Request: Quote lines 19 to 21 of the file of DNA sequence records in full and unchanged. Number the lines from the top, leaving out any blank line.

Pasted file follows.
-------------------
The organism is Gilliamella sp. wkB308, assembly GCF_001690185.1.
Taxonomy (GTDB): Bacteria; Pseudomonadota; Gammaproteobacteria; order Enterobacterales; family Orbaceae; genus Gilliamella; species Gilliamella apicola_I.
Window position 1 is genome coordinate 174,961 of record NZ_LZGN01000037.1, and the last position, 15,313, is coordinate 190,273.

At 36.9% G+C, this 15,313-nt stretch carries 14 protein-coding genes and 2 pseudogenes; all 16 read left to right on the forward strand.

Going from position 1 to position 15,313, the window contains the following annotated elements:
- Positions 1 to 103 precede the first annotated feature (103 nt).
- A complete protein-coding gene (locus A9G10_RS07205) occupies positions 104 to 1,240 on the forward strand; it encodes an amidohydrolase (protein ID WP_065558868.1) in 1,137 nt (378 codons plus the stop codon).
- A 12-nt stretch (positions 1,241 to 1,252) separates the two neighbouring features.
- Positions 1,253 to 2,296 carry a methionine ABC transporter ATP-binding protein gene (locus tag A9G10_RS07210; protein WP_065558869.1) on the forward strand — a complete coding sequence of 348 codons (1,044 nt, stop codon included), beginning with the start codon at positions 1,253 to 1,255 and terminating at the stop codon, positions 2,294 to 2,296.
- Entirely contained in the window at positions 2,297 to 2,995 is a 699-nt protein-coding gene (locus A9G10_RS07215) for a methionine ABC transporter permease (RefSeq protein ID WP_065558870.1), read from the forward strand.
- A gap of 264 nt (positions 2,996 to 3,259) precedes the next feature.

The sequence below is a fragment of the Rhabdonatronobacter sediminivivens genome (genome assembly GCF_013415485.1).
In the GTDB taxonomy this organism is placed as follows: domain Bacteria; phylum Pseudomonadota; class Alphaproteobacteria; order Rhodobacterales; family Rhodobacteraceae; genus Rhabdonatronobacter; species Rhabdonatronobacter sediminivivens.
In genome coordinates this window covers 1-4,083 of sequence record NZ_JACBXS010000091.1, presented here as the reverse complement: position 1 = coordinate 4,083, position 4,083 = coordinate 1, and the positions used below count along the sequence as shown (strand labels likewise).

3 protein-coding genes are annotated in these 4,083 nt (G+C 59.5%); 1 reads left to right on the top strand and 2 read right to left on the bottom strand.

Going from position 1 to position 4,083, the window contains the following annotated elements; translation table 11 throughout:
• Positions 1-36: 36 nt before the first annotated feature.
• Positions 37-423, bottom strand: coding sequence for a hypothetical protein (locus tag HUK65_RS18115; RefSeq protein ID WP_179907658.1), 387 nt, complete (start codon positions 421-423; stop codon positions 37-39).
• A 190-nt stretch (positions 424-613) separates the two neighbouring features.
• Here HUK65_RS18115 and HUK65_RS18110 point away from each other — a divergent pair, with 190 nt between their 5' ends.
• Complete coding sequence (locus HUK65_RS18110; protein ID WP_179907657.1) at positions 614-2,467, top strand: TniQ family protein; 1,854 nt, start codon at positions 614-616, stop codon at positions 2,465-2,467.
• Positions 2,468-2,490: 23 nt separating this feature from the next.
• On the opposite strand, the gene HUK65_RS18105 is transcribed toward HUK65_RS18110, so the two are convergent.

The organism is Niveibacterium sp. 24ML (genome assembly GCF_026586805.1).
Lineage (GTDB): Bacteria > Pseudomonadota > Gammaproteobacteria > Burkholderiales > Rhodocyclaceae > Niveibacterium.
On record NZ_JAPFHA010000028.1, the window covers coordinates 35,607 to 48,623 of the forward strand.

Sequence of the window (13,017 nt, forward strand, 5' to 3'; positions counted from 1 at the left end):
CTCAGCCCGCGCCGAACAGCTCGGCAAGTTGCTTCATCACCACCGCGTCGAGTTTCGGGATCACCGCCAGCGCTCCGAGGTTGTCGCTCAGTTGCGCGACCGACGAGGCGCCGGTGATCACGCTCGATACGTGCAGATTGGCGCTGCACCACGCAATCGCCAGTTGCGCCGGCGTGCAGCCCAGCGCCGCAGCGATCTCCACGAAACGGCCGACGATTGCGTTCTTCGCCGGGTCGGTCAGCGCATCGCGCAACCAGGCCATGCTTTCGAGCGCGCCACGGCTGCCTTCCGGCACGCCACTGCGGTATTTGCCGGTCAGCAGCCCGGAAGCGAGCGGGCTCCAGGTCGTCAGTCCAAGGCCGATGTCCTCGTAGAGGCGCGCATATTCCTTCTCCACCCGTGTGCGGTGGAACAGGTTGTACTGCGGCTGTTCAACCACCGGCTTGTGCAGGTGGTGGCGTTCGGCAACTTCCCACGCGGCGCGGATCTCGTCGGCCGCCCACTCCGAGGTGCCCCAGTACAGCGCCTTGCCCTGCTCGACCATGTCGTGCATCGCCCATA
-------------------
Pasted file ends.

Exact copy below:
• A 190-nt stretch (positions 424-613) separates the two neighbouring features.
• Here HUK65_RS18115 and HUK65_RS18110 point away from each other — a divergent pair, with 190 nt between their 5' ends.
• Complete coding sequence (locus HUK65_RS18110; protein ID WP_179907657.1) at positions 614-2,467, top strand: TniQ family protein; 1,854 nt, start codon at positions 614-616, stop codon at positions 2,465-2,467.